It’s a proud and unwavering stance, one which moved the 24-year-old emotional Bulls star to sob uncontrollably when reflecting upon his heart-knock life upbringing during a recent adidas held event marking the launch of the D Rose 3. Only days before, fellow homegrown rap star Lupe Fiasco tearfully experienced his own come-to-Jesus moment while lamenting all the similar traps and pitfalls that have befallen his old West Side hood.
“With all this stuff that’s going on in this city, a kid from Englewood has something positive going on," Rose finally uttered, a proclamation seemingly meant to uplift others as much as celebrate himself.
Since inking his estimated $250 million lifetime deal with the adidas earlier this year, Rose has used his exorbitant star power to soothe sides in settling the city’s first public schools strike in more than two decades; stem rising gang problems across much of the city by reemphasizing the virtues of organized sports; and moved to purchase an equity share in one of the area’s largest and most popular pizza franchises, hoping to make a difference with the city’s black unemployment rate that lags some two times behind that of the national average.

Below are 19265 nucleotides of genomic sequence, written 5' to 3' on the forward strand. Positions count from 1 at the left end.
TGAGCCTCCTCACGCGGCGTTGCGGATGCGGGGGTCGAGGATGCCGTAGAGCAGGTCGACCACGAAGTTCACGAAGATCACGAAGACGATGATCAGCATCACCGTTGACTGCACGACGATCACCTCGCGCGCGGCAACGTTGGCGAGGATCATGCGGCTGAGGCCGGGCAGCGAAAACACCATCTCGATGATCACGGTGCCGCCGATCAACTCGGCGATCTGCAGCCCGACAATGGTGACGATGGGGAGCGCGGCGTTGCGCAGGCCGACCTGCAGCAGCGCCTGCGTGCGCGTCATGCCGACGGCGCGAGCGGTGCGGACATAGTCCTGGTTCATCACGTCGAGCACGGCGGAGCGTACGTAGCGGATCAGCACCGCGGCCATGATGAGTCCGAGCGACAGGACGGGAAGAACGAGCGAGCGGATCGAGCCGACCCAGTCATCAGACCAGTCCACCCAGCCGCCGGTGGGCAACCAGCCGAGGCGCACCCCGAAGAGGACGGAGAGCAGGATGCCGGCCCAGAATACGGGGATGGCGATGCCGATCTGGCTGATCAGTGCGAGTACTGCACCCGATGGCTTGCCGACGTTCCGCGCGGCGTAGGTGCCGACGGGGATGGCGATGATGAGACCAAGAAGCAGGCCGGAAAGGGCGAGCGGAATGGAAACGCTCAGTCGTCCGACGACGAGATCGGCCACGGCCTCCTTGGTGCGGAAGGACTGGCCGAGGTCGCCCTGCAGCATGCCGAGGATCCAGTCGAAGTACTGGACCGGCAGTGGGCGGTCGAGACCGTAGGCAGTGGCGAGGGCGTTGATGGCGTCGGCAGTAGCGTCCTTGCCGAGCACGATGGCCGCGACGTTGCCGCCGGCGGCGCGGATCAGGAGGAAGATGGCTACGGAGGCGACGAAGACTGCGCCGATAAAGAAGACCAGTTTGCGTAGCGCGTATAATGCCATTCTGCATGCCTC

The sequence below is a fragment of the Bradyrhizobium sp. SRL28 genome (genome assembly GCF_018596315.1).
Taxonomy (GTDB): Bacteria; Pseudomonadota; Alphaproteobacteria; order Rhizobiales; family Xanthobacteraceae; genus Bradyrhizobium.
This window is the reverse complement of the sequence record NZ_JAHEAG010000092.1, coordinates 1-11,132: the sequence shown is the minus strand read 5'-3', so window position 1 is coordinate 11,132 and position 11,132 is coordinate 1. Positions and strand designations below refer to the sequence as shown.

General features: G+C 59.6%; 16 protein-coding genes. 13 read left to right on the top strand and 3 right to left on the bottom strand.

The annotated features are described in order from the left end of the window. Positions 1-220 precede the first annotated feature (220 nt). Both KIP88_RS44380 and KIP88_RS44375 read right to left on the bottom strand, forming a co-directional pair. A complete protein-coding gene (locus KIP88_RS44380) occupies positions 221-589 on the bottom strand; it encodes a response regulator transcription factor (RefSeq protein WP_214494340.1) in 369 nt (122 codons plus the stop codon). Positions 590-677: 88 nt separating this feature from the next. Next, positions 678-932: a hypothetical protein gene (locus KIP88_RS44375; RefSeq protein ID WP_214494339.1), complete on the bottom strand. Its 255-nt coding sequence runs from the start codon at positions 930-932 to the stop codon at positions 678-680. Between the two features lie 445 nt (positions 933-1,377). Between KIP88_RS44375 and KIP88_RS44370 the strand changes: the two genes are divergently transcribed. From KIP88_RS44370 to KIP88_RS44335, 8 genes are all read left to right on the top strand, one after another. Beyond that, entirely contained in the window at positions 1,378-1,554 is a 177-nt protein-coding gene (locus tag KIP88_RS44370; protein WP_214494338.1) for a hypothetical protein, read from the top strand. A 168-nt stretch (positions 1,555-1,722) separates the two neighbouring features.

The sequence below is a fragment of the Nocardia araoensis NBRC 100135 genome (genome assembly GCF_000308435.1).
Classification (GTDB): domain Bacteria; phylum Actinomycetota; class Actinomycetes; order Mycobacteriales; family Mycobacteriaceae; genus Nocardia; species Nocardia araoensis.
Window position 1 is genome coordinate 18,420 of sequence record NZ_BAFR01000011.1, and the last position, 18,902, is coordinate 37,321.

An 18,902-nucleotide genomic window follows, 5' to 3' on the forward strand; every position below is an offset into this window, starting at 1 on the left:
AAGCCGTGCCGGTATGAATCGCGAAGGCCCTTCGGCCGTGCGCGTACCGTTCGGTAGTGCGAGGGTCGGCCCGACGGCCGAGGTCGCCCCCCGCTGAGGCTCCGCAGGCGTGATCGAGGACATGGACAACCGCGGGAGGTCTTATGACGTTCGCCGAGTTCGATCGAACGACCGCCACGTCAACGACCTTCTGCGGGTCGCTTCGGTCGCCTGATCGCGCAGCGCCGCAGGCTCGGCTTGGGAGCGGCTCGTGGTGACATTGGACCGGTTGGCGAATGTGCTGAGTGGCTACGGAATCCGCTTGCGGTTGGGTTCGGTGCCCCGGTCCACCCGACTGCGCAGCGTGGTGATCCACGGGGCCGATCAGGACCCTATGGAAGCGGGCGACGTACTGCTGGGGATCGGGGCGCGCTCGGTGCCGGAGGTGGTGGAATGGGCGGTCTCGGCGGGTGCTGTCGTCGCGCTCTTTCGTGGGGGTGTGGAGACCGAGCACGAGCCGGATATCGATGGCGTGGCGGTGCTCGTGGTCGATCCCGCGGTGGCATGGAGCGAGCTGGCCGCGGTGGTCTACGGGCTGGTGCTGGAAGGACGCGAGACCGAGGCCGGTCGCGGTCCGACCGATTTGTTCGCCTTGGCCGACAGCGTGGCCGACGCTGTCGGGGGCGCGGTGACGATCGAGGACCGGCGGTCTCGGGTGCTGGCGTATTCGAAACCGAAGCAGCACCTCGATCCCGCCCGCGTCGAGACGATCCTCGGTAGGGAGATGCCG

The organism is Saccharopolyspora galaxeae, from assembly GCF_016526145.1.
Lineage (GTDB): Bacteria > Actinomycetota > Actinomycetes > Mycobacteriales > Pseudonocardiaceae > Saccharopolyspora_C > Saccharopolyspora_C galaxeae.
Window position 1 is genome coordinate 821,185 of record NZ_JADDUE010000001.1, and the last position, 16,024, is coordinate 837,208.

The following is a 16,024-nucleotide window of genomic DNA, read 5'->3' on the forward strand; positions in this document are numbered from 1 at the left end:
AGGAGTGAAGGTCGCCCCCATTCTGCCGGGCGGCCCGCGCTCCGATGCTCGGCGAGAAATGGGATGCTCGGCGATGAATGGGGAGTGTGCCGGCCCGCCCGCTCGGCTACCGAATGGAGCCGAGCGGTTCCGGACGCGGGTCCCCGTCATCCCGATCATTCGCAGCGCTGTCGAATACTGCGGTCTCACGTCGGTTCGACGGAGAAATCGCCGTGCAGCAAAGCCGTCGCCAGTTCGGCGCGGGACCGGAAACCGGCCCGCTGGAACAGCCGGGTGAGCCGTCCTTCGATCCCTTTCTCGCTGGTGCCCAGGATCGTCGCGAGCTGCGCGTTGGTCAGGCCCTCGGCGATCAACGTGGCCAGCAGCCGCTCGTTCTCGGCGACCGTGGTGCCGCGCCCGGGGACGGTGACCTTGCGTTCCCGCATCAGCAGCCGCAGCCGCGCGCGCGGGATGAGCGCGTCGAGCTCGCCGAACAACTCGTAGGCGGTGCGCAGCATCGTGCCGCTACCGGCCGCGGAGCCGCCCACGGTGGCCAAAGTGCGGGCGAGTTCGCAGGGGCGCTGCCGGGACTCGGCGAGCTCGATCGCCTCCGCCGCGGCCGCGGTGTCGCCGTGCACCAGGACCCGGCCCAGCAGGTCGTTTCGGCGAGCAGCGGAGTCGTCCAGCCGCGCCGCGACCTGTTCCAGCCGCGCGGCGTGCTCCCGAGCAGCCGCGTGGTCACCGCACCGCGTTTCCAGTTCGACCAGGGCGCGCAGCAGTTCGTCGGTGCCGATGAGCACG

“He's a kid who's just human,” Rose’s agent and former Bulls guard B.J. Armstrong recently told Sports Illustrated. “He knows the problems in Chicago, through and through. He grew up in the public school system, grew up as one of those kids. He is Chicago, and he understands the city, understands the culture, understands the problems, understands the beauty of this place. He gets it.”
And yet, there’s no denying that the Chi-Town of today is a vastly different place from the one where Rose, still recovering from the left ACL tear that prematurely ended his 2012 season, first grew to prominence as a high school star at Simeon Career Academy.
From Englewood to Chatham to Roseland, many of the same park courts where he first took flight have now largely been deserted or even obliterated. Gang initiation and recruitment ceremonies in and around park field houses are now as commonplace as team tryouts. Even the legendary Murray Park blacktop where Rose spent his most formative years polishing up his game went more than two years without rims or backboards before Rose sprang forth over the last several months to have the entire court resurfaced and restriped.